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I got engaged in 1979 when I was 23 because I fell in love – with an antique sapphire and diamond ring.  I know, I know, I was supposed to be in love with the man who bought it for me but, looking back, I’m not sure that was the case.

My boyfriend was seven years older than me, worldly at 30, eager to secure his future.  He’d been talking marriage to me for months.  I’d never fantasized about gliding down the aisle in a satiny white gown and, at 23, hadn’t experienced even the slightest maternal twinge.  Why rush?

“If you like the ring I’ll buy it for you,” he announced. “It could be our engagement ring.”

It did look like a keeper.  Not too much bulk for my small hand and short fingers, sparkly and elegantly simple.  But the more I thought about only having sex with one man FOR THE REST OF MY LIFE, the more I began to sweat.  Yet the ring was beginning to feel like part of my left hand.  What was the harm in accepting it and saying we were engaged?

By the following fall, he’d worn me down with promises of a long and happy life together.  We married in November of 1980 and separated after 12 years.  He remarried the day of our divorce and, 16 years later, I’m still single.

Since then several men I’ve been involved with have talked about marriage; two actually proposed.  I accepted a ring from one I thought would make a good partner, only to get cold feet as the wedding date grew closer.  After a particularly tumultuous relationship ended six years ago, I decided to take a break from serial monogamy.  I would stop looking for a life partner and instead seek nothing more than companionable dating or the company of friends.  The formula worked:  I enjoyed two years of fun outings and no broken hearts.  Then, when I least expected it, I met a great guy.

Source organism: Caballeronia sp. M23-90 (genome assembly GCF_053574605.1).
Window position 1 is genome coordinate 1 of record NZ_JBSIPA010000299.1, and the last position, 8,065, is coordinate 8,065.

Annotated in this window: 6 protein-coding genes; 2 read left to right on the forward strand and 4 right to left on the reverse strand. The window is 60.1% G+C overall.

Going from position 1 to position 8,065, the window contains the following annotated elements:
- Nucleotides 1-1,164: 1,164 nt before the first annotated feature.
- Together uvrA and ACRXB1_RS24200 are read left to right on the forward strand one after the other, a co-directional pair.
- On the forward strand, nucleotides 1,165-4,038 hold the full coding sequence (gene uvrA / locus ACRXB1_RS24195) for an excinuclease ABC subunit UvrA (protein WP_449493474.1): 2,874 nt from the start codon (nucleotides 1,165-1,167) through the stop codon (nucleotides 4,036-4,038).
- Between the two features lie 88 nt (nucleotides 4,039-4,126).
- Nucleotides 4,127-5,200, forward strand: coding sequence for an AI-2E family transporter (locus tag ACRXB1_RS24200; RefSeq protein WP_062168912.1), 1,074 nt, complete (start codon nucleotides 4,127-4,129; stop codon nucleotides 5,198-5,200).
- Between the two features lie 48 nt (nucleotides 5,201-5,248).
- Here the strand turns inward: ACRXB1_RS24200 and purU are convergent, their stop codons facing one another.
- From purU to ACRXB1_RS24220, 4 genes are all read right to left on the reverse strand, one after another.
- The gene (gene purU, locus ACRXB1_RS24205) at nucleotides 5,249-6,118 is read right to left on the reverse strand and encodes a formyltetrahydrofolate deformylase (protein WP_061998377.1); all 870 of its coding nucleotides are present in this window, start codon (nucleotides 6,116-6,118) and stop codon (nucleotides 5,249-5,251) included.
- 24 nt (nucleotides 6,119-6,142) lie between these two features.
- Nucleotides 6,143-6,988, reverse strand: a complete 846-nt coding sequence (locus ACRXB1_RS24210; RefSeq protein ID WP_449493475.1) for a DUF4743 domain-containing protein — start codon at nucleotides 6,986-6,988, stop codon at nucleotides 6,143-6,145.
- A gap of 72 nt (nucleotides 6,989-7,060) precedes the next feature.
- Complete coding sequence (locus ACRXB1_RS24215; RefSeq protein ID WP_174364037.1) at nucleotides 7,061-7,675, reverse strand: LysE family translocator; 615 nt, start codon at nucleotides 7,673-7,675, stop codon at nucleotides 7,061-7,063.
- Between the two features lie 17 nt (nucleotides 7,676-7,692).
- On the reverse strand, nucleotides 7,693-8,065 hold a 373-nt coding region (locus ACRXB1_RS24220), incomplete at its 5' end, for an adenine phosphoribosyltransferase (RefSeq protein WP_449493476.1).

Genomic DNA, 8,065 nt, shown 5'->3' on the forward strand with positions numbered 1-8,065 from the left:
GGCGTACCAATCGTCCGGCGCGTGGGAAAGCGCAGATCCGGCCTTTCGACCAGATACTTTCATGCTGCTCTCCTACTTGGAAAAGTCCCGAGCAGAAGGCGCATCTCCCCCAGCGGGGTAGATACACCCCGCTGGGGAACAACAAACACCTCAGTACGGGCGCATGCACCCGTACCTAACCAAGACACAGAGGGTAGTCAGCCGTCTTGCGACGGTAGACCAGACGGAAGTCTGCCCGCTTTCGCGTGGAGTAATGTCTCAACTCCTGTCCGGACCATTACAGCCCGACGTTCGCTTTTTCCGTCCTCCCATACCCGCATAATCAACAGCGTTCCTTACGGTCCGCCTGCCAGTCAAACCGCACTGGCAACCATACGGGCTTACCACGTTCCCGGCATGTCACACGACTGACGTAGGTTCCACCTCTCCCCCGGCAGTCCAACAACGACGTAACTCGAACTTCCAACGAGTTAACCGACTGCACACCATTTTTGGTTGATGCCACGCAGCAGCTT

As an avid tennis player and gym rat, I’ve met almost all my romantic partners through sports.  Randy’s groundstrokes were an aphrodisiac, his topspin serve left me wanting more.  We started with casual tennis dates, then quickly progressed to lunch, dinner and a movie, a weekend away.  Each time we got together I felt more connected and comfortable, yet each time was exciting.  In addition to tennis, we shared a passion for film, travel, reading, food and art.

From the beginning, Randy warned me that he wasn’t big on the concept of remarrying.  Fine, I thought, my kind of guy.  And yet, looking back on my marriage, I realized that it wasn’t marriage that failed me – it was marriage to my husband.  Surprisingly, I had liked the institution.  I valued the security, the commitment I’d felt to a common cause.  But four years ago, when Randy and I first got together, our antipathy toward marriage felt like another common bond.

Since then we’ve weathered some tough bumps in the road:  the loss of both his parents, my father’s stroke and onset of dementia, the grave illness of a close friend, an economic recession that put a damper on lofty retirement plans.  And yet we’re closer than ever.

This past summer, something startling occurred.  I began to yearn for marriage.  Sure, the statistics paint a grim picture.  For first marriages, the divorce rate ranges hovers around 50 percent.  And for second marriages, it’s even more dismal:  60 to 65 percent.  Forget third marriages – they bomb out at a whopping rate of about 75 percent.

But I’ve never been one to embrace the norm.  I prefer to see Randy and me in the minority who will succeed.  At 55 (me) and 58 (him) years young, we’re clear on what we want from a relationship and how to communicate about it.  We’ve started to talk about making it legal, but we’re not quite there yet.  I’m optimistic.  The funny thing is, I don’t even want a ring this time.

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The Unmarrying Kind was last modified: by

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